from The Century Dictionary.

  • Pertaining to or teaching wisdom; sapiential.
  • Relating to the philosophic opinions of man, including the beliefs of primitive tribes.

from the GNU version of the Collaborative International Dictionary of English.

  • adjective obsolete Teaching wisdom.

from Wiktionary, Creative Commons Attribution/Share-Alike License.

  • adjective obsolete Teaching wisdom.


from Wiktionary, Creative Commons Attribution/Share-Alike License

From Ancient Greek σοφός (sophos, "skilled, wise") + English -ic.


  • This concept suggests that all metals are composed of different proportions of a sophic sulphur and a sophic mercury.


  • As a philo - sophic theory and world view, it was a tradition de - scending from ancient Epicureanism, and opposed to mysticism, Platonism, and metaphysical dualism.


  • The Hindu conception of deity combines, or rather comprises, two distinctive traditions, which might be conveniently designated the “popular” and the “philo - sophic.”

    Dictionary of the History of Ideas

  • It might be thus congenial for one period of history to be imbued with a religious world outlook, yet this world outlook is superseded by another spirit of the time which is scientific or philo - sophic and thus overcomes the limitations and the validity of the religious world outlook.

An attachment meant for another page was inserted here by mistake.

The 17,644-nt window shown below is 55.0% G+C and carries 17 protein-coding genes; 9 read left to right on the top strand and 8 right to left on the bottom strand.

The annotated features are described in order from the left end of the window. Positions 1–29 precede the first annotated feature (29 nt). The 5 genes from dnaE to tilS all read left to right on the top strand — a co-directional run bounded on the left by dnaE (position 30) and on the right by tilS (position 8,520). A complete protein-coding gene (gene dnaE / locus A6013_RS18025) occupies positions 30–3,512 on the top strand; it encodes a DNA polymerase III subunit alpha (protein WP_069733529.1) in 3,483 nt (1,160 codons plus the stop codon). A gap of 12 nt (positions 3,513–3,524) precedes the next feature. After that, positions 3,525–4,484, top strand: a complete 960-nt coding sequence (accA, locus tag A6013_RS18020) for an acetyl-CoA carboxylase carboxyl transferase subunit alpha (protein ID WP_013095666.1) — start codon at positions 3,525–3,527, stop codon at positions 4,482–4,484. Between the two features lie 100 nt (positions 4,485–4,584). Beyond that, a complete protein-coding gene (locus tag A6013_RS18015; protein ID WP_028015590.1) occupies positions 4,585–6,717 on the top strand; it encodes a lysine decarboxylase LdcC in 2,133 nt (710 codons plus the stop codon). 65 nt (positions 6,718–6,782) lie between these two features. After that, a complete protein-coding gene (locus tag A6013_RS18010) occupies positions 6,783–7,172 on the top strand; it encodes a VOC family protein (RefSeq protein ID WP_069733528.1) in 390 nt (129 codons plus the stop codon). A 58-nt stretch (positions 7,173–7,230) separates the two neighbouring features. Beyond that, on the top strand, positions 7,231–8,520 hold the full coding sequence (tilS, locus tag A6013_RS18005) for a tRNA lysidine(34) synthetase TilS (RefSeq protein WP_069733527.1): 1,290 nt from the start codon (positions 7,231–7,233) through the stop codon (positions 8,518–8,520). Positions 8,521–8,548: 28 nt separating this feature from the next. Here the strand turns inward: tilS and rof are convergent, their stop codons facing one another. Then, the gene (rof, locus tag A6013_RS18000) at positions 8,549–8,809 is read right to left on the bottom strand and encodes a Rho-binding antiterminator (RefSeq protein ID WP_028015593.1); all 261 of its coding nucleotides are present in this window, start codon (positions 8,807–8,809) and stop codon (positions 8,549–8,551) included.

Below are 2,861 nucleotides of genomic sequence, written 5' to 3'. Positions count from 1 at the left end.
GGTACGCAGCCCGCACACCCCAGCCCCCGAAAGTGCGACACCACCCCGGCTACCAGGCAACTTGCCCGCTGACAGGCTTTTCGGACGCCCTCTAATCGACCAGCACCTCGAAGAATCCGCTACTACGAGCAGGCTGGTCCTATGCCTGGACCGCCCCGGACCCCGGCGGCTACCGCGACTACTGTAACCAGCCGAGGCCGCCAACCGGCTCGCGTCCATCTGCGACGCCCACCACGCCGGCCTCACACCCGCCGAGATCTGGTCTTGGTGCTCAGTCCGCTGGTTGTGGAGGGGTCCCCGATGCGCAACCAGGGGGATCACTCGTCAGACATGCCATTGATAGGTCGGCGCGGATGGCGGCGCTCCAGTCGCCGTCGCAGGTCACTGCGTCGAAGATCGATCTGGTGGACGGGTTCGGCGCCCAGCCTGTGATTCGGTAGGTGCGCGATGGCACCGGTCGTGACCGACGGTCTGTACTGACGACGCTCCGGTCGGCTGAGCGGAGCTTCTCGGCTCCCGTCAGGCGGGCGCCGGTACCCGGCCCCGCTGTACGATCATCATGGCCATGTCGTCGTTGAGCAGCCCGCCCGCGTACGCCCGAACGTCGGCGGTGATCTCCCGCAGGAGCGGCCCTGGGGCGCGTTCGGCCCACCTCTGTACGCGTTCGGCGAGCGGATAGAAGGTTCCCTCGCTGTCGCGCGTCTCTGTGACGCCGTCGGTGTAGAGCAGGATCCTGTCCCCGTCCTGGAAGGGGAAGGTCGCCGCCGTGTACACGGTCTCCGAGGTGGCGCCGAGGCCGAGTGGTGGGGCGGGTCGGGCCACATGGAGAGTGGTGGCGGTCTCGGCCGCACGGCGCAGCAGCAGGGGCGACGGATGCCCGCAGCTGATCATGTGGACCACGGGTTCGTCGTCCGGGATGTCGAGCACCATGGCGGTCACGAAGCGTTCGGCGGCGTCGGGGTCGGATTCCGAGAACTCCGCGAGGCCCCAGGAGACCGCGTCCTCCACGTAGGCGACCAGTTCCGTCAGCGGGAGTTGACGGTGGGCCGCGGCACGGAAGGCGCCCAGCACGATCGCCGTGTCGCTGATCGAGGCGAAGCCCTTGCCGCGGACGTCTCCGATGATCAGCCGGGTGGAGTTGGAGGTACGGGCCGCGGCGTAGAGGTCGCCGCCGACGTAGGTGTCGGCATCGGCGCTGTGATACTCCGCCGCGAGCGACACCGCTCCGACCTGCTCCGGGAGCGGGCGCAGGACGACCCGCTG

• Although there are other such vestiges of pre-philo - sophic ideas among earliest Greek philosophers, Greek philosophy's formal beginnings succeeded in making considerable advances beyond this style of thought.


  • Some belong to the literature of whimsy and escape, others to science fiction, a considerable number to satire, and many to that ill-defined genre, the philo - sophic tale.


  • This concept suggests that all metals are composed of different proportions of a sophic sulphur and a sophic mercury.


  • These questions were not merely of technical philo - sophic interest.


  • Dante as the poet who synthesized previous philo - sophic, literary, and popular ideas brings a vast eclec - ticism into the concepts of Fortune, Fate, and Chance.


  • This view developed as a result of two things; first, the publica - tion in 1932 of Marx's manuscripts written in 1844 before Marx had become a Marxist (on the other two views), which the editors entitled Economic and Philo - sophic Manuscripts, and second, the revolt against



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